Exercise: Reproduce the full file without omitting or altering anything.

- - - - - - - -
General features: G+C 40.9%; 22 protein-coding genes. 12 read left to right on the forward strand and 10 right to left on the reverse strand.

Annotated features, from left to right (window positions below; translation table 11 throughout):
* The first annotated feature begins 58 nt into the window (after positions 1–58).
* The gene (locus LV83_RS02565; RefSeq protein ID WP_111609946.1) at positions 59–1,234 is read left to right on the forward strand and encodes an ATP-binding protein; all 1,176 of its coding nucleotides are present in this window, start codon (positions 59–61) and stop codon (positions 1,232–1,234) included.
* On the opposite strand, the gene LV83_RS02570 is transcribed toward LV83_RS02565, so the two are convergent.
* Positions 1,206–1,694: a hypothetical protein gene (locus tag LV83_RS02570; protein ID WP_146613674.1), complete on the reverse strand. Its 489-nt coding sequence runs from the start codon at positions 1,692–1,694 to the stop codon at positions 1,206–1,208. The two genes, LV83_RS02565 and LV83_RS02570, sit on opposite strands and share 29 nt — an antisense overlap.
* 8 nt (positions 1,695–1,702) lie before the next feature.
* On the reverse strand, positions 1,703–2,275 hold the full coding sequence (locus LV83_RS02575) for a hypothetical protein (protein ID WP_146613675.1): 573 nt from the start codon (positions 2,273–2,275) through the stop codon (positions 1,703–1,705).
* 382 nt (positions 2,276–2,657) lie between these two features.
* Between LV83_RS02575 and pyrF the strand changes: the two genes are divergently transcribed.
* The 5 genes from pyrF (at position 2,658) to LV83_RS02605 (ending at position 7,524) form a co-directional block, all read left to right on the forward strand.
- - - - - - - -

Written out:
General features: G+C 40.9%; 22 protein-coding genes. 12 read left to right on the forward strand and 10 right to left on the reverse strand.

Annotated features, from left to right (window positions below; translation table 11 throughout):
* The first annotated feature begins 58 nt into the window (after positions 1–58).
* The gene (locus LV83_RS02565; RefSeq protein ID WP_111609946.1) at positions 59–1,234 is read left to right on the forward strand and encodes an ATP-binding protein; all 1,176 of its coding nucleotides are present in this window, start codon (positions 59–61) and stop codon (positions 1,232–1,234) included.
* On the opposite strand, the gene LV83_RS02570 is transcribed toward LV83_RS02565, so the two are convergent.
* Positions 1,206–1,694: a hypothetical protein gene (locus tag LV83_RS02570; protein ID WP_146613674.1), complete on the reverse strand. Its 489-nt coding sequence runs from the start codon at positions 1,692–1,694 to the stop codon at positions 1,206–1,208. The two genes, LV83_RS02565 and LV83_RS02570, sit on opposite strands and share 29 nt — an antisense overlap.
* 8 nt (positions 1,695–1,702) lie before the next feature.
* On the reverse strand, positions 1,703–2,275 hold the full coding sequence (locus LV83_RS02575) for a hypothetical protein (protein ID WP_146613675.1): 573 nt from the start codon (positions 2,273–2,275) through the stop codon (positions 1,703–1,705).
* 382 nt (positions 2,276–2,657) lie between these two features.
* Between LV83_RS02575 and pyrF the strand changes: the two genes are divergently transcribed.
* The 5 genes from pyrF (at position 2,658) to LV83_RS02605 (ending at position 7,524) form a co-directional block, all read left to right on the forward strand.